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Carl Rogers was a significant American psychologist and educator who co-founded the Humanistic Approach to psychology with Abraham Moslow. While living on a farm as a teenager cultivated an interest in agriculture, which later developed into an interest in science, he also developed a unique compassion and understanding for people. He was an excellent listener, but it took him a while to discover his own path. He attempted three different majors before settling on clinical psychology. On the basis of his work with troubled children, he rejected the dominant approaches to psychotherapy and psychology at the time and began developing his own. While teaching, he worked as a psychotherapist, which provided him with unique opportunities to explore his ideas. His Person-Centered approach would have a profound effect on the fields of Psychotherapy and Psychology. The methodology was equally applicable to education, industry, and conflict resolution. His approach, based on the therapist and client being equals, forever altered the therapist-client relationship. He was a firm believer that, with assistance, people are capable of comprehending and resolving their own problems. He was unflinching in his pursuit of research, testing, and comprehension of his approach and the human mind. Today, in the United States, the Person-Centered Approach is the most widely used type of therapy.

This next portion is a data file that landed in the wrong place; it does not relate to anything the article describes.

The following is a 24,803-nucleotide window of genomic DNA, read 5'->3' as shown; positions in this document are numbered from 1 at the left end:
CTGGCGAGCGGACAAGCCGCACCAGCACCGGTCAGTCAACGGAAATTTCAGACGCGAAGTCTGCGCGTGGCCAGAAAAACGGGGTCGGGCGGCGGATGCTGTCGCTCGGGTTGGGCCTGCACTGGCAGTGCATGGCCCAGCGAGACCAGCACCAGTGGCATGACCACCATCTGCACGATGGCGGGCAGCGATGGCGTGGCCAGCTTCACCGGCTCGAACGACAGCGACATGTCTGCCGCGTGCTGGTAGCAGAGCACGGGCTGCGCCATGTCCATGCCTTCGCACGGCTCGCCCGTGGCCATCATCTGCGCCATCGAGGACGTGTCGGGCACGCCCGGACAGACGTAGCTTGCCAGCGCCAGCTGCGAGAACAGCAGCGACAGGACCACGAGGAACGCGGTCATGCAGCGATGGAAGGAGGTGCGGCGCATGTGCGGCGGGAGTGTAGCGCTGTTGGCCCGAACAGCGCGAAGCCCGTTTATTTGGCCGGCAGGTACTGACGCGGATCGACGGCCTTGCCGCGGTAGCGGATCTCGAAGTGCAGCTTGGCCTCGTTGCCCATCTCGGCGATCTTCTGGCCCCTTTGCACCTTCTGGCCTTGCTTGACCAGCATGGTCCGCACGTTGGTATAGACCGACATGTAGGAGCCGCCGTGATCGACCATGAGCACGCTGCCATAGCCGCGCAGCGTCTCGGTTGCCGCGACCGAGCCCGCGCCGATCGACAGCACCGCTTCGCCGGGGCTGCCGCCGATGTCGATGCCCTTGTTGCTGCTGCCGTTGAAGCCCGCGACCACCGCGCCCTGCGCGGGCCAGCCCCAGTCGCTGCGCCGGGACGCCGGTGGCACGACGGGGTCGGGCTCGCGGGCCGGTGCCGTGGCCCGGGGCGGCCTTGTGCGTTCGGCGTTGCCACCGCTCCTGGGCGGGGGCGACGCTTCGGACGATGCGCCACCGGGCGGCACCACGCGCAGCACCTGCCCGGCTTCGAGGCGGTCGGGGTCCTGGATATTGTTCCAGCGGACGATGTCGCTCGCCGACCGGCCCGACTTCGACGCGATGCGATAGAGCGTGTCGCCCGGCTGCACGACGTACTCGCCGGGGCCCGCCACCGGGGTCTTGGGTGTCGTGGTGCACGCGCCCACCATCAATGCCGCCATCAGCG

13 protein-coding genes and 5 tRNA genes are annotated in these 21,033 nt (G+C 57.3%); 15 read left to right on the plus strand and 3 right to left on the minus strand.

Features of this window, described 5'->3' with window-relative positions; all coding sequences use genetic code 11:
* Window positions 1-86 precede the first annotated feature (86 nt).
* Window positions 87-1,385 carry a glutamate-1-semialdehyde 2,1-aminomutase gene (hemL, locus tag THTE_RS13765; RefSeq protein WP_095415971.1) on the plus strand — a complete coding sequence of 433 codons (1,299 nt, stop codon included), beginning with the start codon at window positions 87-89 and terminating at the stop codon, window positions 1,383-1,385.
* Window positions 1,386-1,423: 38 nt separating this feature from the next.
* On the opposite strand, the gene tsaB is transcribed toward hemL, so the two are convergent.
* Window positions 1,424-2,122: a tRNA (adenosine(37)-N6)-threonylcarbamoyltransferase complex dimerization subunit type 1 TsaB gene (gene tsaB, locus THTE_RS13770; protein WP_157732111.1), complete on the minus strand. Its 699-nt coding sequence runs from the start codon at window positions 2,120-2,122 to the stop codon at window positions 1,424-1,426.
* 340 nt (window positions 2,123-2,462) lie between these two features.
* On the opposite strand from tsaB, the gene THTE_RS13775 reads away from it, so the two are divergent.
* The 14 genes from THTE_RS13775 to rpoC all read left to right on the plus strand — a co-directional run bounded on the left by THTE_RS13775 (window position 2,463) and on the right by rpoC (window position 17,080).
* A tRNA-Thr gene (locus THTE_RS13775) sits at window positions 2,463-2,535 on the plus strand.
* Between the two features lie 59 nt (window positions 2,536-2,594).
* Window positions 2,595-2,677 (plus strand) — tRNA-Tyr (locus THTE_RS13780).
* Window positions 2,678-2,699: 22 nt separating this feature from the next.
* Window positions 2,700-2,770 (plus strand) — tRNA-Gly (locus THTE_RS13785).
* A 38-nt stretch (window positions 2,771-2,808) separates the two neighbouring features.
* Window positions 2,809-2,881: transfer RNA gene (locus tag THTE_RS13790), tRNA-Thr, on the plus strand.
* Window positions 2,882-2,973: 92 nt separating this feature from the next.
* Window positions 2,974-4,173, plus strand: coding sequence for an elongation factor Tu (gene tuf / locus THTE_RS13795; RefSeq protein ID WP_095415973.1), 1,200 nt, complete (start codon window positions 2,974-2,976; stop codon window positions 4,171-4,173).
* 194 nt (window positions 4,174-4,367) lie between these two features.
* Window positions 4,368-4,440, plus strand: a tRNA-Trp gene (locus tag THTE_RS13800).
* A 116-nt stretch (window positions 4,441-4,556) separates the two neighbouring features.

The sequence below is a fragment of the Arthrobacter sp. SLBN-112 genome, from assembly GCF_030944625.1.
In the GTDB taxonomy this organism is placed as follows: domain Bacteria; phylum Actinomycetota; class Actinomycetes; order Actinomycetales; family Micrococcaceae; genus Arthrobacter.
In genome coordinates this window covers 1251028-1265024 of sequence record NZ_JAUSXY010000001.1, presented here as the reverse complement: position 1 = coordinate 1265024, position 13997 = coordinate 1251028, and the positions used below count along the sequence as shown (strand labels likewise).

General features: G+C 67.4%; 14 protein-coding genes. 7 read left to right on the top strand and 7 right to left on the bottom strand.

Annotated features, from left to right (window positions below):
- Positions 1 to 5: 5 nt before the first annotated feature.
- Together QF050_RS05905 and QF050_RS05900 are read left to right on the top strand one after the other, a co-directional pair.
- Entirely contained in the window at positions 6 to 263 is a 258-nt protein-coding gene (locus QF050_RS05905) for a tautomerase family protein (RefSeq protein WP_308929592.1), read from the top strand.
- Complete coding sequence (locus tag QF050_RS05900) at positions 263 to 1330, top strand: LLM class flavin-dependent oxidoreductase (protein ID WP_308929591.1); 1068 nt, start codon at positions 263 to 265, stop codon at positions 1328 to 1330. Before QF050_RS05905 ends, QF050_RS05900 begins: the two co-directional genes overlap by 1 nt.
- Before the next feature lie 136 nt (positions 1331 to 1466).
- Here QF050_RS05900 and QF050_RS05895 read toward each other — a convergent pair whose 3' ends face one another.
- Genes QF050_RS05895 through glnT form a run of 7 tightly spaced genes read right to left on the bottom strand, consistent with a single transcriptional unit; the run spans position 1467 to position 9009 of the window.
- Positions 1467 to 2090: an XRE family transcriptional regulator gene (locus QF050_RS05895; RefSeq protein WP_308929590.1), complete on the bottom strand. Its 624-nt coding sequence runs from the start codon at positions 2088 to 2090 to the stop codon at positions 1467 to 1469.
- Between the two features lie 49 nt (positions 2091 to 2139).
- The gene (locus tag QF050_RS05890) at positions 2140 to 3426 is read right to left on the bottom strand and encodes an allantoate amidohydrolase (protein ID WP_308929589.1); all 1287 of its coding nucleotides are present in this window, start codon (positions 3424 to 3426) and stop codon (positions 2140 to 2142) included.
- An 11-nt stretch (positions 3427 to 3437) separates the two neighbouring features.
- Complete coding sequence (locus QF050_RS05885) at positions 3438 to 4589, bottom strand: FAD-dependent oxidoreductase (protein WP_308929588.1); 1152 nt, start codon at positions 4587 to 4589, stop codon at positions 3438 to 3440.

Childhood & Adolescence

Carl Rogers was born in Oak Park, Illinois, on January 8, 1902. His father was a civil engineer, while his mother worked as a stay-at-home mother. Despite his strict Protestant upbringing, he developed a more compassionate view of Christianity.

He learned to read before entering kindergarten, and he developed an early interest in agriculture, which sparked his later interest in science.

He joined a Christian mission to China in 1922 while a student at the University of Wisconsin. He developed a more compassionate and less harsh understanding of Christianity during his six-month stay.

In 1924, he enrolled in the Union Theological Seminary in New York City, inspired by his experience on a Christian mission to China.

Career of Carl

Carl Rogers left the seminary in 1926, dissatisfied with the seminary’s fixed mindset, and enrolled in a clinical psychology program at Columbia University’s Teacher’s College in New York City.

In 1928, he joined the Rochester Society for the Prevention of Cruelty to Children as a child psychologist. His theories about personality began to develop during his tenure in the Child Study Department.

In 1931, he completed his doctorate in clinical psychotherapy, which included the development of a psychological test to aid in identifying ways to improve the lives of low-income children.

In 1939, he published his first book, ‘The Clinical Treatment of the Problem Child,’ based on his work with disadvantaged and frequently distressed children at the Rochester Society for the Prevention of Cruelty to Children.

In 1940, he joined the faculty of Ohio State University as a professor of psychology. This allowed him to conduct clinical research on his newly developed ‘non-directive approach.’

He published ‘Counseling and Psychotherapy’ in 1942, in which he described his ‘non-directive approach’ and included full transcripts of his therapy sessions with Herbert Bryan.

In 1945, he was invited to join the faculty of the University of Chicago as a professor of psychology and to help establish a new counseling center.